Pharmaceutical companies in the EU are dependent on a right SPC term – Every day counts

The Advocate General's Opinion of the Court of Justice of the European Union (CJEU) referral in Case C-471/14 (Seattle Genetics).
The CJEU decision is expected 6 October 2015 .

On 15 October 2014 the Oberlandesgericht Österreich referred two questions to the CJEU on a preliminary ruling regarding the calculation of the term of a supplementary protection certificate (SPC) pursuant to Article 13 (1) of Regulation (EC) No 469/2009 of the SPC regulation:

Is the date for the first Marketing Authorisation (MA) which is used to determine the SPC term for medicinal products determined according to Community law or under national law?
And if determined under Community law, is the relevant date for determining the SPC term the decision date of the MA or the date of notification?

The date of the first Marketing Authorisation (MA) for a product is used for both the determination of the deadline for filing an SPC application and for calculating the term of an SPC. Contrary to most national MA´s Community MA’s have two dates associated with them, the date of the decision of the MA and the (later) date of the notification of the decision in the Official Journal of the European Union. It poses a problem that the interpretation of Article 13 of the SPC regulation diverges between member states with respect to which of the two dates mentioned above is the effective date for the first MA for the purpose of calculating the duration. The UK Intellectual Property Office, for instance, uses the date of notification, as do the Belgian, Slovenian and Portuguese Patent Offices. In many other EU territories, e.g. Denmark and Sweden however, the earlier date, i.e. the date of the decision, of the MA is used. This has resulted in SPCs being granted across Europe with different terms. Although the two dates only differ by a few days, those few days without competition can make a substantial difference for the right holder.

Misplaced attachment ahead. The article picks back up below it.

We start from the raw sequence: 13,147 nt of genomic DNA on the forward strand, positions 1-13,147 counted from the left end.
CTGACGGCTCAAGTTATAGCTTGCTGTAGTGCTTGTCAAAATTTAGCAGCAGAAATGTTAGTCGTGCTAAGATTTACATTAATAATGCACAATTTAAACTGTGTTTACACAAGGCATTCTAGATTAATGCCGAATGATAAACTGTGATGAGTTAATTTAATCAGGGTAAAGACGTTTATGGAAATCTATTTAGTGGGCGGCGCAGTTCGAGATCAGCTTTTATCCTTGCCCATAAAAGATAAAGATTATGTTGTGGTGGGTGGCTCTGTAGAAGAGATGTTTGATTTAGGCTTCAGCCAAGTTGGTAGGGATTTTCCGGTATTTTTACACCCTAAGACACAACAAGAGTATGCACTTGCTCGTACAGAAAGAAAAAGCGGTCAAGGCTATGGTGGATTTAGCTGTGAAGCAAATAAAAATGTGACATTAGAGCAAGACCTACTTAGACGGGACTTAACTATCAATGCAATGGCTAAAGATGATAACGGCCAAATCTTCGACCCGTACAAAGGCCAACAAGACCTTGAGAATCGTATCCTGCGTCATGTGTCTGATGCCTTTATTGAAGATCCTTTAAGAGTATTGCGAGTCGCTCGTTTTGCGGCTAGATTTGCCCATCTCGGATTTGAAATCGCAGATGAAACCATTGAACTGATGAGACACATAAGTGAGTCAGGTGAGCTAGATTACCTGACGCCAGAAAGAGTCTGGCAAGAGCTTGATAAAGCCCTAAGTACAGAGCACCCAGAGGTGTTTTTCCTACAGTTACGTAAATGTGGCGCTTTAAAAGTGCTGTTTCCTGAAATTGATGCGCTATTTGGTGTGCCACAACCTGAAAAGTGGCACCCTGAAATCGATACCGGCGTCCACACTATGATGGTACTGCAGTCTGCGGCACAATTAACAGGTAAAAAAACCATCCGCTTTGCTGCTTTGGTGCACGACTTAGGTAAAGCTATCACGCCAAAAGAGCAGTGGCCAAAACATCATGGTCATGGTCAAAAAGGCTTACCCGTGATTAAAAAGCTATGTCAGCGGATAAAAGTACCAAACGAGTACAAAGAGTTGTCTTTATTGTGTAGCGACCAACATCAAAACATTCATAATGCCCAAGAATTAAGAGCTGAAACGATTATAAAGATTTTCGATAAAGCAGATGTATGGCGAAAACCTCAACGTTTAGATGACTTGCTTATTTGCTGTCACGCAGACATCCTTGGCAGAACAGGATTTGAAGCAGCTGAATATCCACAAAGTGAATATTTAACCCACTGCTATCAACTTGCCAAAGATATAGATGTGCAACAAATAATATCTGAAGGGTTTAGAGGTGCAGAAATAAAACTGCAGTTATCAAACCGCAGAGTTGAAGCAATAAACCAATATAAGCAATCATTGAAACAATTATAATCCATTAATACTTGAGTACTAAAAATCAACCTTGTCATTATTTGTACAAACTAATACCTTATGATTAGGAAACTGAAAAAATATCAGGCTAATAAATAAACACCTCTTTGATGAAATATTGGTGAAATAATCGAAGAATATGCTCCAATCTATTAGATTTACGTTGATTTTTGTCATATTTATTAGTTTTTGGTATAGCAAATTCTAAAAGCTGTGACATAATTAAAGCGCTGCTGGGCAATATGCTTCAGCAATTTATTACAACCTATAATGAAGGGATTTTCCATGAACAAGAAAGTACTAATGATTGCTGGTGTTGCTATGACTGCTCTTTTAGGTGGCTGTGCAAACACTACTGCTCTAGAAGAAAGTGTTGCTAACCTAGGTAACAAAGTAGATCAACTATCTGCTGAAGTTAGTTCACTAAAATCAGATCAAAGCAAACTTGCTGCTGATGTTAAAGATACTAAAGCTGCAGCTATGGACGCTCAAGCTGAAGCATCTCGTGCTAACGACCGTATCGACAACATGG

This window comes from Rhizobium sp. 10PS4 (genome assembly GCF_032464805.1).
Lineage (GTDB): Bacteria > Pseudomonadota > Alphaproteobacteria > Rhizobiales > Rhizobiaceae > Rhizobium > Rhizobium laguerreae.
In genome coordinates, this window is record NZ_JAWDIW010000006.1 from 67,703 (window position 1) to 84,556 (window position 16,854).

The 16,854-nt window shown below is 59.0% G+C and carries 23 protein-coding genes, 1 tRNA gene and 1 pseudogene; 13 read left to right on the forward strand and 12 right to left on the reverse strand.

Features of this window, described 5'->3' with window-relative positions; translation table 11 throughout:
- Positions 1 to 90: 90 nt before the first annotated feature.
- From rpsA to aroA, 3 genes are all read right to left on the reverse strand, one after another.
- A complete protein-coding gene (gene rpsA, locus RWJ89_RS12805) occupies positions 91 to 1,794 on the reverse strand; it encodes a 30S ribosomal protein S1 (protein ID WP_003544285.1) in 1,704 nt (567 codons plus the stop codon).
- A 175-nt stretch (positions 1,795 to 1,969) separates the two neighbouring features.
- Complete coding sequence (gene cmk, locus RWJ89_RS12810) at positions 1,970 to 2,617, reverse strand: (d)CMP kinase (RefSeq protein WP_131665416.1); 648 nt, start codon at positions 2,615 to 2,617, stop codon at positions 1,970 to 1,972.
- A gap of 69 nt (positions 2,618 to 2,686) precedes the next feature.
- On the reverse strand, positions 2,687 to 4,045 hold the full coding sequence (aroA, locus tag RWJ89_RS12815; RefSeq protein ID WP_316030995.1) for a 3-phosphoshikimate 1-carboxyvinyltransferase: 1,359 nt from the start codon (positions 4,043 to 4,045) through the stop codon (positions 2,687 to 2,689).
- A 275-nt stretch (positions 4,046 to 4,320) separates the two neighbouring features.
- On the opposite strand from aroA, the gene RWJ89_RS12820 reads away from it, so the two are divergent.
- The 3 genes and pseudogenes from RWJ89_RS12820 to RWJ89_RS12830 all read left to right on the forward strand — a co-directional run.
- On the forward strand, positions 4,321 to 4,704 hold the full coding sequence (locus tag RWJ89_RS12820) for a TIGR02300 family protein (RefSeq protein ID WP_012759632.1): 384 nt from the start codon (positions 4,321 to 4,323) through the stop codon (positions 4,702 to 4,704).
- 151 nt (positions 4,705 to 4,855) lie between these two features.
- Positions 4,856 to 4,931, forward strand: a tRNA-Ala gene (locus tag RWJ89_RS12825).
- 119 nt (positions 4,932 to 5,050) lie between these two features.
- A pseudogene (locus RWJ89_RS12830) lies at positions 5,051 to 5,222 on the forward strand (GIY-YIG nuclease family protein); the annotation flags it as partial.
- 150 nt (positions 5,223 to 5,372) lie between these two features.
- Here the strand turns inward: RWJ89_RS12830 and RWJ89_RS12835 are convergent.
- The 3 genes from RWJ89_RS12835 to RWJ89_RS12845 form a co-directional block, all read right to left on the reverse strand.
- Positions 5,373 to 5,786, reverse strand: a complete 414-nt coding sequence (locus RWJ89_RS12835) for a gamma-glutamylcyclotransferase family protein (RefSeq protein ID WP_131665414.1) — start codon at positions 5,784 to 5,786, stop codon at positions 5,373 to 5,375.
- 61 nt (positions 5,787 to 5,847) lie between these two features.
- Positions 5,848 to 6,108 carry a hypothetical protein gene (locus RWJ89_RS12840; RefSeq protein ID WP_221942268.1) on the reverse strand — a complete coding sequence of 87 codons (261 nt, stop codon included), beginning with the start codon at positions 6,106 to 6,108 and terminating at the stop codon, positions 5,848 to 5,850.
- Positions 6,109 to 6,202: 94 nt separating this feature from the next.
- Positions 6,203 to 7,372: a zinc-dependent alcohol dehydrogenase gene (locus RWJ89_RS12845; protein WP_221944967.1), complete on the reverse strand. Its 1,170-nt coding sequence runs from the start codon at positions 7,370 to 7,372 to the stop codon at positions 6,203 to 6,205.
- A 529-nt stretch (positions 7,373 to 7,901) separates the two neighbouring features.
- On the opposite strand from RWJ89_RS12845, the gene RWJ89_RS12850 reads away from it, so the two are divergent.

The referral is based on Austrian SPC application no. SZ 39/2012 (“Brentuximab vedotin or pharmaceutically acceptable salts thereof”). The applicant (Seattle Genetics) applied for the SPC based on EP 1 545 613 and Takeda’s MA EU/1/12/794/001 for Adcetris (Brentuximab vedotin). The decision of the MA is dated 25 October 2012, but the date of notification was 5 days later, on 30 October 2012 as published in the Official Journal. In calculating the SPC term, the Austrian Patent Office used the decision date of the MA. Seattle Genetics argued that the notification date should be used, resulting in 5 additional days of SPC term bringing the SPC’s term to 30 October 2027. The decision was appealed and as mentioned above the Oberlandesgericht Österreich referred the question to the CJEU for a preliminary ruling.

The AG’s opinion is very clear and settles that it is Community law which should apply and therefore that it is the date of notification which should be applied when interpreting Article 13 for the calculation of the SPC term.

With regards to the first question, the AG puts emphasis on the original intention of a joint SPC legislation, namely to promote free market movement of pharmaceutical products. At the same time he argues that the Court has consistently held that a provision in EU law without explicit reference to the right of Member States normally is interpreted uniformly throughout the Union. With respect to the second question, the AG bases his opinion on the general legal principle of TEUF that the decision will take effect upon notification of the addressee.

Although the Court may deviate from this principle the consequence of doing so will shorten the duration of the valid SPC and thus be damaging to the applicant.

The AG’s opinion is important for the final decision of the CJEU.

22 September 2015